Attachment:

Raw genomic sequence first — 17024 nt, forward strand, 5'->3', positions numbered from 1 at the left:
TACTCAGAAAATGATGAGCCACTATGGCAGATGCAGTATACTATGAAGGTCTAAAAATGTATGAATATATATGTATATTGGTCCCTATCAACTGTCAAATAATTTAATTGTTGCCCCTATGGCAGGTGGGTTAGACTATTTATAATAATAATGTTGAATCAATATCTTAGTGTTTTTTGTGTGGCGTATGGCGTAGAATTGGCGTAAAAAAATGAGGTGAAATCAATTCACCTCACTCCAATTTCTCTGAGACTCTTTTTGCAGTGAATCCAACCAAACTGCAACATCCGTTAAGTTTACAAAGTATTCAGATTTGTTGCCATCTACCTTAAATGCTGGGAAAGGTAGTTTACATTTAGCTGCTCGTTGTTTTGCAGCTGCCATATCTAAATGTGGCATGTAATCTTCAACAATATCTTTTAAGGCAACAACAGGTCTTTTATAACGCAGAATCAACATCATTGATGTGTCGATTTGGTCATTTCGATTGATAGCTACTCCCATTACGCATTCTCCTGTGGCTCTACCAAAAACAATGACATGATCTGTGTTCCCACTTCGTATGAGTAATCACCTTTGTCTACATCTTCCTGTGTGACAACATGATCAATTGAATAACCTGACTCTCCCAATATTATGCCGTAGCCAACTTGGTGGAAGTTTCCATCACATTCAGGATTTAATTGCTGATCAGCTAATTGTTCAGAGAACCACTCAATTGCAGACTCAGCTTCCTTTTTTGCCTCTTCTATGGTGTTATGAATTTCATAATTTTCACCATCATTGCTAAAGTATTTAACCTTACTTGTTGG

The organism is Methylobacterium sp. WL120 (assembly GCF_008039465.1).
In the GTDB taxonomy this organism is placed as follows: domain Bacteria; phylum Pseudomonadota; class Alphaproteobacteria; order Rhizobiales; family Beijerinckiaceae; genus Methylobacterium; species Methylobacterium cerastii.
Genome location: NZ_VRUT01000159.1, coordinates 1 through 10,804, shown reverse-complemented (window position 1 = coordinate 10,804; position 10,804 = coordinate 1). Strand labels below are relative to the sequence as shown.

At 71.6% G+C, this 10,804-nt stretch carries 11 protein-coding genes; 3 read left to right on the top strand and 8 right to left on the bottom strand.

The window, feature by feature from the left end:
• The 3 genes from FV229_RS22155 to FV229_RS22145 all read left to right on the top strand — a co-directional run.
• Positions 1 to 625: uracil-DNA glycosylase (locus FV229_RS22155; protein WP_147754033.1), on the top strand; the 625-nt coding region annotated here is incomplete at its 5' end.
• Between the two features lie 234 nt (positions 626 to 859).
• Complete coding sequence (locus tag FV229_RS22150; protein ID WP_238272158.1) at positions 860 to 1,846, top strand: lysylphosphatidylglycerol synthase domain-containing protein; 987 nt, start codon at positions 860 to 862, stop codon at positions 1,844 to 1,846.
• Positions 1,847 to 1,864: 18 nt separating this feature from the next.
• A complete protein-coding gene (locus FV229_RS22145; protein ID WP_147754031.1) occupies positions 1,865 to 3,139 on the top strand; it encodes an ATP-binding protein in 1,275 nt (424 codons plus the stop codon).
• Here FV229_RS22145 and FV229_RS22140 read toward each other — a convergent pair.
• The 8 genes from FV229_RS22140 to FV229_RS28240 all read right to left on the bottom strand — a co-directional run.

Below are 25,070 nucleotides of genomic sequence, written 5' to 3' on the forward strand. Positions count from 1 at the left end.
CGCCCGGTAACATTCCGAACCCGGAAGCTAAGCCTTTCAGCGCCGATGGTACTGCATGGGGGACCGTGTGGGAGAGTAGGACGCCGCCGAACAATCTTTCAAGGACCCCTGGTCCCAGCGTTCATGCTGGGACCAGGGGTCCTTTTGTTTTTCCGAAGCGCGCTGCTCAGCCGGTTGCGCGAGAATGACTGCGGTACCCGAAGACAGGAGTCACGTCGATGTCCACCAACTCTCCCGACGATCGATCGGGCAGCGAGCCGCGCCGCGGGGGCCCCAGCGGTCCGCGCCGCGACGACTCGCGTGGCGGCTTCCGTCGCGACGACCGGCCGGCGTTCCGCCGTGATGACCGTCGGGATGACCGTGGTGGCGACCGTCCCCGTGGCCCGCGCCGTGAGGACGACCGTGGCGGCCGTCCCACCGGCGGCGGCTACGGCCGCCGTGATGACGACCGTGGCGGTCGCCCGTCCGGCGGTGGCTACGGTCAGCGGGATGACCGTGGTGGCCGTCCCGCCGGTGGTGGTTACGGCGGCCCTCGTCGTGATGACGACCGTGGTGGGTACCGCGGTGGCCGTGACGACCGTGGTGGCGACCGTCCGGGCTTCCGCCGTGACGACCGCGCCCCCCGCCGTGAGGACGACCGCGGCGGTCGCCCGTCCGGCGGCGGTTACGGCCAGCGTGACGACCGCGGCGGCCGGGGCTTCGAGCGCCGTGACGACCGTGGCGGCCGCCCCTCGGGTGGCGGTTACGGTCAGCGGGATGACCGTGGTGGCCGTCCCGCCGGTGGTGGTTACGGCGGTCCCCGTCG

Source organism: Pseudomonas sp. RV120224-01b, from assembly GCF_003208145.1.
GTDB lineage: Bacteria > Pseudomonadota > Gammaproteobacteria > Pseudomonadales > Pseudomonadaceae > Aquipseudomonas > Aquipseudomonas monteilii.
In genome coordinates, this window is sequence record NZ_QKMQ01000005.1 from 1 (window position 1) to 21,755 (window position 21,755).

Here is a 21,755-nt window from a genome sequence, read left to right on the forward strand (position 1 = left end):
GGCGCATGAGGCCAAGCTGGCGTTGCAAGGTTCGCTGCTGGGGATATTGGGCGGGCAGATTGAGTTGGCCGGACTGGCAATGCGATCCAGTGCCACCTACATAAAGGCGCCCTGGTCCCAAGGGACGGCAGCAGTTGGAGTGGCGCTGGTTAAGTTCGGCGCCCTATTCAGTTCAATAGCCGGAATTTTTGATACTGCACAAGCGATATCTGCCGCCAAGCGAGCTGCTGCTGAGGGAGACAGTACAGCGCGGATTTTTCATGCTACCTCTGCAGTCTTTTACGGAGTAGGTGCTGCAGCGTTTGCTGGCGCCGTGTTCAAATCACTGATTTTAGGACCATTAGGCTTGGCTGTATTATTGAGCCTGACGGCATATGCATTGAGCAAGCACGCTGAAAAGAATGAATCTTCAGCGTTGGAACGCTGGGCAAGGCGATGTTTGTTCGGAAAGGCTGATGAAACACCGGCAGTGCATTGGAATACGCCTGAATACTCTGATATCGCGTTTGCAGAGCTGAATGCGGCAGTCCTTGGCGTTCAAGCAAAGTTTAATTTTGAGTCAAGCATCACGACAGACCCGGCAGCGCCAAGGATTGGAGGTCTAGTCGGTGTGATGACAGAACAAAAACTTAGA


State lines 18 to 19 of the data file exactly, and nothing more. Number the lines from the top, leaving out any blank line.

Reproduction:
Source organism: Pseudomonas sp. RV120224-01b, from assembly GCF_003208145.1.
GTDB lineage: Bacteria > Pseudomonadota > Gammaproteobacteria > Pseudomonadales > Pseudomonadaceae > Aquipseudomonas > Aquipseudomonas monteilii.